Browsing by Author "Oosthuizen, Louzanne"
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- ItemThe absence of a creative focus in the conventional engineering design process : identifying research opportunities to address this(SAIIE, 2016-05) Oosthuizen, Louzanne; Vlok, P. J.ENGLISH ABSTRACT: This paper synthesizes an overview of various models of the engineering design process with an overview of the most relevant theories within the field of creativity studies to conclude that (i) creativity plays a role throughout the engineering design process, and it is possible to incorporate creativity into the engineering design process in a systematic manner; (ii) doing so, at the very least, holds significant potential for economic benefit; and (iii) due to the complex interplay between creativity and the wide range of factors that influence it, organisational climates and management practices cannot simply be assumed to support creativity effectively. It is proposed that organisations be managed proactively to support creativity in engineering design. For this study, a structured literature search protocol was implemented to determine whether there is any evidence in the literature that engineering organisations are being managed proactively with this in mind; none was found. Two opportunities for future research are suggested based on these findings: (i) the development of a framework to guide the proactive management of engineering organisations to support creativity; and (ii) the development of mechanisms for measuring creativity in engineering organisations and engineering design.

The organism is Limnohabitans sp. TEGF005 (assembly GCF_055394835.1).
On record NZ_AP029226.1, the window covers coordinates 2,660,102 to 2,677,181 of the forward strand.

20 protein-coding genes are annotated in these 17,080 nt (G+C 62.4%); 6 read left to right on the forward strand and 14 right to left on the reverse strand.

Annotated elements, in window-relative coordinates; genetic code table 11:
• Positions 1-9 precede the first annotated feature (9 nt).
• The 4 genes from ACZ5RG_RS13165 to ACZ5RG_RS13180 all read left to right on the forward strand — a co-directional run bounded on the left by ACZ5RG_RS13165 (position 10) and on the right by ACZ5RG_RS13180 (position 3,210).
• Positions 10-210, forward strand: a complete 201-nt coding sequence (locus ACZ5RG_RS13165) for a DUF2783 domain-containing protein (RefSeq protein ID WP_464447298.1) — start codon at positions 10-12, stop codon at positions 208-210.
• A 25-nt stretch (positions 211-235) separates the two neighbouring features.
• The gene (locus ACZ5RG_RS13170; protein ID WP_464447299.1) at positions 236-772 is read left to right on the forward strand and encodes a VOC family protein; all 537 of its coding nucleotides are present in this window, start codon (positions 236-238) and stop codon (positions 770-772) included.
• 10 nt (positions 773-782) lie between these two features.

- ItemA location science model for the placement of POC CD4 testing devices as part of South Africa's public healthcare diagnostic service delivery model(Stellenbosch : Stellenbosch University, 2015-03) Oosthuizen, Louzanne; Bekker, James; Stellenbosch University. Faculty of Engineering. Dept. of Industrial Engineering.ENGLISH ABSTRACT: South Africa has a severe HIV (human immunodeficiency virus) burden and the management of the disease is a priority, especially in the public healthcare sector. One element of managing the disease, is determining when to initiate an HIV positive individual onto anti-retroviral therapy (ART), a treatment that the patient will remain on for the remainder of their lifetime. For the majority of HIV positive individuals in the country, this decision is governed by the results of a CD4 (cluster of differentiation 4) test that is performed at set time intervals from the time that the patient is diagnosed with HIV until the patient is initiated onto ART. A device for CD4 measurement at the point of care (POC), the Alere PIMA™, has recently become commercially available. This has prompted a need to evaluate whether CD4 testing at the POC (i.e. at the patient serving healthcare facility) should be incorporated into the South African public healthcare sector's HIV diagnostic service provision model. One challenge associated with the management of HIV in the country is the relatively large percentage of patients that are lost to follow-up at various points in the HIV treatment process. There is extensive evidence that testing CD4 levels at the POC (rather than in a laboratory, as is the current practice) reduces the percentage of patients that are lost to follow-up before being initiated onto ART. Therefore, though POC CD4 testing is more expensive than laboratory-based CD4 testing, the use of this technology in South Africa should be investigated for its potential to positively influence health outcomes. In this research, a multi-objective location science model is used to generate scenarios for the provision of CD4 testing capability. For each scenario, CD4 testing provision at 3 279 ART initiation facilities is considered. For each facility, either (i) a POC device is placed at the site; or (ii) the site's testing workload is referred to one of the 61 CD4 laboratories in the country. To develop this model, the characteristics of eight basic facility location models are compared to the attributes of the real-world problem in order to select the most suitable one for application. The selected model's objective, assumptions and inputs are adjusted in order to adequately model the realworld problem. The model is solved using the cross-entropy method for multi-objective optimisation and the results are verified using a commercial algorithm. Nine scenarios are selected from the acquired Pareto set for detailed presentation. In addition, details on the status quo as well as a scenario where POC testing is used as widely as possible are also presented. These scenarios are selected to provide decision-makers with information on the range of options that should be considered, from no or very limited use to widespread use of POC testing. Arguably the most valuable contribution of this research is to provide an indication of the optimal trade-off points between an improved healthcare outcome due to POC CD4 testing and increased healthcare spending on POC CD4 testing in the South African public healthcare context. This research also contributes to the location science literature and the metaheuristic literature.